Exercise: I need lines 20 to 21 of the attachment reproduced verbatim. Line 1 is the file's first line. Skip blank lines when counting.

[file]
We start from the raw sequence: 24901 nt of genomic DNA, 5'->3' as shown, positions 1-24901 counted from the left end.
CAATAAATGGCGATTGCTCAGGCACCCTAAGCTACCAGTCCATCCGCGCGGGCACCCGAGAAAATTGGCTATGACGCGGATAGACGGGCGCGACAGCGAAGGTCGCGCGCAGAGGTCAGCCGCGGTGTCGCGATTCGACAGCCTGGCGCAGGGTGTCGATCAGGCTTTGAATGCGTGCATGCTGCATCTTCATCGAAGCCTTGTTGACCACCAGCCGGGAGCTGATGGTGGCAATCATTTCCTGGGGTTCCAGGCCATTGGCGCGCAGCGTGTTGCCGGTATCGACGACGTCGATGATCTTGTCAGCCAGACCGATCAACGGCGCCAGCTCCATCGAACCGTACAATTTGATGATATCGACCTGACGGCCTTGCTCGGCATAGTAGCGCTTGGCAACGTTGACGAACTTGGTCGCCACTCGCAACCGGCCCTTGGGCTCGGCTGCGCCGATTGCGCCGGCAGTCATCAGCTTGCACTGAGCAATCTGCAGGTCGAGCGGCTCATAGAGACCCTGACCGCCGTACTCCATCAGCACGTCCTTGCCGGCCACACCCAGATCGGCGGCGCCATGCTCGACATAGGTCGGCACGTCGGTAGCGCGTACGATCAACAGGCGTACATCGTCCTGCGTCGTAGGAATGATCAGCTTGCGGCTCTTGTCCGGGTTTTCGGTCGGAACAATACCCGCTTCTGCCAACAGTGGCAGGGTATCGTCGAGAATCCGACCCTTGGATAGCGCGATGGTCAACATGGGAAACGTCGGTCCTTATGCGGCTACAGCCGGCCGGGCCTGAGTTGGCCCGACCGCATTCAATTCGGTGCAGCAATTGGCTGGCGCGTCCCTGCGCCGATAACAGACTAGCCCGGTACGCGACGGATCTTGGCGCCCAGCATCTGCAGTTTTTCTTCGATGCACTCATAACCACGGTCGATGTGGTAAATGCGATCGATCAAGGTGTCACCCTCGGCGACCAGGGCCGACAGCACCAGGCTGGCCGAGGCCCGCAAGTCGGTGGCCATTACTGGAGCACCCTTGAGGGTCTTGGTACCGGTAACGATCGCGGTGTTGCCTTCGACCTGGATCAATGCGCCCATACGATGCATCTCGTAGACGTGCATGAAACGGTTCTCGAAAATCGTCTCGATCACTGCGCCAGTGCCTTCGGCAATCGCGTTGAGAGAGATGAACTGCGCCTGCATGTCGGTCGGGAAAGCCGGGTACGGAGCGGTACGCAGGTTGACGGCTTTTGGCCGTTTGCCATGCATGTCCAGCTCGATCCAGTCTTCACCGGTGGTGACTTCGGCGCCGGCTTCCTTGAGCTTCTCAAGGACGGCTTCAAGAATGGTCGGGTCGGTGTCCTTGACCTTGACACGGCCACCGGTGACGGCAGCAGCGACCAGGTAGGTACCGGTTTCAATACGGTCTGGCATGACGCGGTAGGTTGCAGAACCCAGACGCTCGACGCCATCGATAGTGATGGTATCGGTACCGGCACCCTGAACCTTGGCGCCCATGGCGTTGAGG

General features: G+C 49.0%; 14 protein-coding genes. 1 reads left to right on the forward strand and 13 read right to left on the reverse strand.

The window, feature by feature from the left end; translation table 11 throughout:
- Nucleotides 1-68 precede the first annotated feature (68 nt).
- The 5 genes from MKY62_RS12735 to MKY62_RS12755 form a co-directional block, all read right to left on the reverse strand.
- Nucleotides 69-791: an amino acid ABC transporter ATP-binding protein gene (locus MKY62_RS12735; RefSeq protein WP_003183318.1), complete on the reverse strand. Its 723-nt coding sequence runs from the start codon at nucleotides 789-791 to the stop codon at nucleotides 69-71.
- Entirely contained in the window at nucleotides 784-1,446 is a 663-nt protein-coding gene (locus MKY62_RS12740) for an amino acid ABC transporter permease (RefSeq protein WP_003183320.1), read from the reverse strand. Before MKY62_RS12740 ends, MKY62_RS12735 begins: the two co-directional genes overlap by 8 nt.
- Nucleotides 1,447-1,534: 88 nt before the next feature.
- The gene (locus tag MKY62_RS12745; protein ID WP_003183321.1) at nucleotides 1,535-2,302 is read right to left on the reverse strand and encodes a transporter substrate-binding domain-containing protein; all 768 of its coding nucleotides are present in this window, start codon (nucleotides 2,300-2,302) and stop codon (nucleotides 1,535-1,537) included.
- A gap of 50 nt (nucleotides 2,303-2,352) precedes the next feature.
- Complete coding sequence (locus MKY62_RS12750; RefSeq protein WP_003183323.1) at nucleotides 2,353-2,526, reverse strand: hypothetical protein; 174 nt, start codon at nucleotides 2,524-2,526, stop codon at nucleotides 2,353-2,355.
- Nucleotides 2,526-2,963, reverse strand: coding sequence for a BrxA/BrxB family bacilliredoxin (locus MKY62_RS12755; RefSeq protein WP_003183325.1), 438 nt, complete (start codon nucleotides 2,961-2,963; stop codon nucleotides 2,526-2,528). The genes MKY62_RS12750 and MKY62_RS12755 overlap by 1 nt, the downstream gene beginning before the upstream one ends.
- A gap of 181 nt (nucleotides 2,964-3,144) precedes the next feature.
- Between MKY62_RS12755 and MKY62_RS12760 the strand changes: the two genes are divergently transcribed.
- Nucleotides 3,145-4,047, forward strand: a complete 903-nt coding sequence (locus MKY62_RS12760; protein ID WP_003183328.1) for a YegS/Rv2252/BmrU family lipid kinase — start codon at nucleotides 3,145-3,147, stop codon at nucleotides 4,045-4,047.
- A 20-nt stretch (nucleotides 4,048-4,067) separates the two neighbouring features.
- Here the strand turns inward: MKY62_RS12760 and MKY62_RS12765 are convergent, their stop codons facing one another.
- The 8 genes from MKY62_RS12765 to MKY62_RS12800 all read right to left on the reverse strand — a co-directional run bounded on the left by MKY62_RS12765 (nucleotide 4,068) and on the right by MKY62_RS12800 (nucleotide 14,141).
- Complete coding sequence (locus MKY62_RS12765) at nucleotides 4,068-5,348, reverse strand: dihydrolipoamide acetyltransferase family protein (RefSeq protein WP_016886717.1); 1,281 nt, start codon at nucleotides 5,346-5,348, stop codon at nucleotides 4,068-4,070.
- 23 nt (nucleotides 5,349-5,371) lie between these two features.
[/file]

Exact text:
- Complete coding sequence (locus MKY62_RS12765) at nucleotides 4,068-5,348, reverse strand: dihydrolipoamide acetyltransferase family protein (RefSeq protein WP_016886717.1); 1,281 nt, start codon at nucleotides 5,346-5,348, stop codon at nucleotides 4,068-4,070.
- 23 nt (nucleotides 5,349-5,371) lie between these two features.